Kampala. In the first half of 2015, power utility company, Umeme, was paying the price for a weak Shilling as it plunged into a Shs7 billion loss.
The period saw the weak Shilling wipe Shs73 billion off Umeme’s income at the time.
However, the fortunes of the company appear to have changed in the second half of 2015 as the company recovered.
In fact, Umeme’s net profit has hit a new high in 2015, according to results released by the utility company.
The firm’s net profit rose to Shs105.8 billion in 2015, up from Shs96 billion in 2014, according to the financial results.
The net profit growth is a result of increased revenue and reduction in foreign exchange losses.
“Revenue increased by 18.8 per cent to Shs1.2 trillion supported by an 8 per cent increase in units sold (GWh) coupled with regulatory adjustments in the end user tariff through the quarterly tariff adjustment mechanism during the period,” a statement from Umeme reads.
In the first half of 2015, the Electricity Regulatory Authority (ERA) had set the power tariff at a rate that was below the existing market conditions.
The Uganda Shilling had depreciated by about 19 per cent between January and June 2015, whereas power tariffs in the same period only rose by about 5 per cent.
ERA sets a new tariff once every three months based on the prevailing conditions like inflation, the exchange rate and the global price of oil.
However, there were demands from power producers and Umeme for the tariff to reflect the exchange rate movements. African Alliance had then warned that tariffs would have to rise if players in the sector were to meet their expenses.
“A depreciating currency could lead to additional tariff increases in succeeding quarters and also foreign exchange losses since the machinery that Umeme imports has to be paid for in dollars yet its revenues are in Uganda Shillings,” reads a report from African Alliance.
And indeed in October 2015, the start of the fourth quarter, ERA raised electricity tariffs by 17.4 per cent to the disappointment of consumers and delight of producers.
It is estimated that about 75 per cent of all costs in the electricity sector are dominated in the foreign currency.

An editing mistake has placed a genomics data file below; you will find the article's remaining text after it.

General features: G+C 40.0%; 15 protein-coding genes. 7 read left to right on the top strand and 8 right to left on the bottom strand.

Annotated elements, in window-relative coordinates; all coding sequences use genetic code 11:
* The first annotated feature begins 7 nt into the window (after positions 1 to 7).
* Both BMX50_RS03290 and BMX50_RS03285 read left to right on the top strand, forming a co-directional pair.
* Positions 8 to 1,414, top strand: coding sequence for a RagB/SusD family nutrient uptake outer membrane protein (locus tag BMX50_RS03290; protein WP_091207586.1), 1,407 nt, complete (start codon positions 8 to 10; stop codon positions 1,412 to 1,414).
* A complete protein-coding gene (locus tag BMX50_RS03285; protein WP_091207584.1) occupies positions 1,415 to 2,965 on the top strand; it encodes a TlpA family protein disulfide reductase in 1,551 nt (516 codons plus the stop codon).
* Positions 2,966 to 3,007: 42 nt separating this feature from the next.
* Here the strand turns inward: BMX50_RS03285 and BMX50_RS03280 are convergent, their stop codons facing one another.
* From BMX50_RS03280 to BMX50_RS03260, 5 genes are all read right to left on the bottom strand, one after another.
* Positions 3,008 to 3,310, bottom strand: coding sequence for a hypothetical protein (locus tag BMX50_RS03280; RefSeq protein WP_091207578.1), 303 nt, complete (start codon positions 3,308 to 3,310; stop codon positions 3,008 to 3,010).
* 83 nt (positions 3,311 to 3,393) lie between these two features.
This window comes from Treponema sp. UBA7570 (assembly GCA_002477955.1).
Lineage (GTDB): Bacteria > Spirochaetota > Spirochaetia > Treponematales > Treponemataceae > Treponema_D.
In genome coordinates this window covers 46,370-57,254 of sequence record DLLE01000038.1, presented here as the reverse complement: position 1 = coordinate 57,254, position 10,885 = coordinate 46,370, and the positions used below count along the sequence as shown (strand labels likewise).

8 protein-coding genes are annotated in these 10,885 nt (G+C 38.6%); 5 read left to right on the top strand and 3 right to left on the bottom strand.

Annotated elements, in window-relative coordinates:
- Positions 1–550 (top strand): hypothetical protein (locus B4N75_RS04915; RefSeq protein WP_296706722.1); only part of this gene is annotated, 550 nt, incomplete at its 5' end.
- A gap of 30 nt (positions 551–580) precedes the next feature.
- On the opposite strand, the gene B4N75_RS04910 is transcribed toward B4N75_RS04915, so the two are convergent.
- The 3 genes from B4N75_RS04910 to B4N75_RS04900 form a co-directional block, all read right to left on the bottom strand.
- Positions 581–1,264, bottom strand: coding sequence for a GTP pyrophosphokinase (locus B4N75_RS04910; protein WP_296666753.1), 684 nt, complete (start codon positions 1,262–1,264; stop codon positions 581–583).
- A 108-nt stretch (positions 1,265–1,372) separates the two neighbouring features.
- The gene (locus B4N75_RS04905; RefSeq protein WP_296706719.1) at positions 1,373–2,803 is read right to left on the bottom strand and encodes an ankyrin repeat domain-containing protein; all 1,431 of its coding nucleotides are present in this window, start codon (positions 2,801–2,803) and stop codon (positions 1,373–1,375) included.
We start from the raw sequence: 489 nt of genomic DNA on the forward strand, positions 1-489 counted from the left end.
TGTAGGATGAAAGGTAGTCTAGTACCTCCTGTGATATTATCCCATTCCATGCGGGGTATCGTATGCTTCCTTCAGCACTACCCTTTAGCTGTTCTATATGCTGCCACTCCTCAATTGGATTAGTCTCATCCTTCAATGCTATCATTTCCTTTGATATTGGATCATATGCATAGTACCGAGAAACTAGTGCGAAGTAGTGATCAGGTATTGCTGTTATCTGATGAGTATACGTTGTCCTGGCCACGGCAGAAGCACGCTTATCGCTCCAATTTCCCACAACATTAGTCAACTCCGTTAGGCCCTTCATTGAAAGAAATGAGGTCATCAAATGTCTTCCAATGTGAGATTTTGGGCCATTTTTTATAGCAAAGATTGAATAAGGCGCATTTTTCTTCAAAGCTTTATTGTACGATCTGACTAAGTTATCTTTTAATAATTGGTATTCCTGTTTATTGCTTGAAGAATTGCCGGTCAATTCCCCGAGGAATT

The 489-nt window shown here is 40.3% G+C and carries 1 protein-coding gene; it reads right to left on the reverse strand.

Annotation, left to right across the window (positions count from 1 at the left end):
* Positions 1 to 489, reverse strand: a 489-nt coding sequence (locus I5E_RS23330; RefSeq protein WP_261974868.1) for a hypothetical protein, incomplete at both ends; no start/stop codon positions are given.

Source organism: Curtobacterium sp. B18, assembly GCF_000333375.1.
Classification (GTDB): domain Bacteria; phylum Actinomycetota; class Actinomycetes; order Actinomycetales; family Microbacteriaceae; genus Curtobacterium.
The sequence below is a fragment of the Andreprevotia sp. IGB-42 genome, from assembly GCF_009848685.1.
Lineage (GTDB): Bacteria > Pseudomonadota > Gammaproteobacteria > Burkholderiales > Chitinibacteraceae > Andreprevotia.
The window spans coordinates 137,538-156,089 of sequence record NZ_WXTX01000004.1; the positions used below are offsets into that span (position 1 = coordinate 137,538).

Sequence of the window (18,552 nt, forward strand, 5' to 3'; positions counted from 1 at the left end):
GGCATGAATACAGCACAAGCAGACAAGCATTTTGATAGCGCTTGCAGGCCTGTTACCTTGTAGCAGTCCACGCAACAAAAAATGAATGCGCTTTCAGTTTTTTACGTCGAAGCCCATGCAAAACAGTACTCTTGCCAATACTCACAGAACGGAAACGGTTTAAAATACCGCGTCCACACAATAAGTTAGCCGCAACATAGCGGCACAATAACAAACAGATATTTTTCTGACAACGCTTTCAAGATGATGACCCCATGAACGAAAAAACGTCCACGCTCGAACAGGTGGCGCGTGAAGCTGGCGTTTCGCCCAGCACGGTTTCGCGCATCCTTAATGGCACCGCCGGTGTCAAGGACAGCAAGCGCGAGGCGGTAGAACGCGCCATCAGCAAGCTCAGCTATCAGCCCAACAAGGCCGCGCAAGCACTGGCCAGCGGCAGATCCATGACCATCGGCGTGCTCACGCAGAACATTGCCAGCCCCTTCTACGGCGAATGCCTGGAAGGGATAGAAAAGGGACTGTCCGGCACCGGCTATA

Umeme collects its revenues in Uganda Shillings but has a contractual return on investment requirement denominated, non-salary expenses and financing costs all in dollars.
The increased tariff raised the revenue levels of Umeme. Even with the higher tariff, there were increased customer purchases which rose by 5.5 per cent during the year.
Additionally, Umeme has guaranteed return from the government of 20 per cent annually on the capital investments made through the year.
Umeme’s new substation in Namugongo and upgrades on substations in Bombo, Mukono, Jinja, Ntinda and Lira, among other investments, increased by Shs281 billion during 2015.
The performance of the utility company is slightly what some of the investment firms had projected in November 2015. Renaissance Capital, an investment firm, had projected that Umeme’s revenue would grow to Shs1.3 trillion.
Ever since the introduction of the pre-paid metering system, Umeme has continued to experience a reduction in energy losses – now at 19.5 per cent in 2015 from 21.3 per cent in 2014.
At least more than half – 415,000 of 794,533 customers – are now using the pre-paid metering system, often referred to as Yaka.
The automated meter reading and prepaid metering reduce incidences of meter tampering hence curbing non-technical losses.
The Umeme board of directors has recommended a dividend payout of Shs24.4 per share, up from Shs19.5 per share in 2014.
The Umeme share price has been dropping for most of the last two weeks as some of the staff who held shares regulatory restrictions finally expired, allowing them to sell their shares on the market.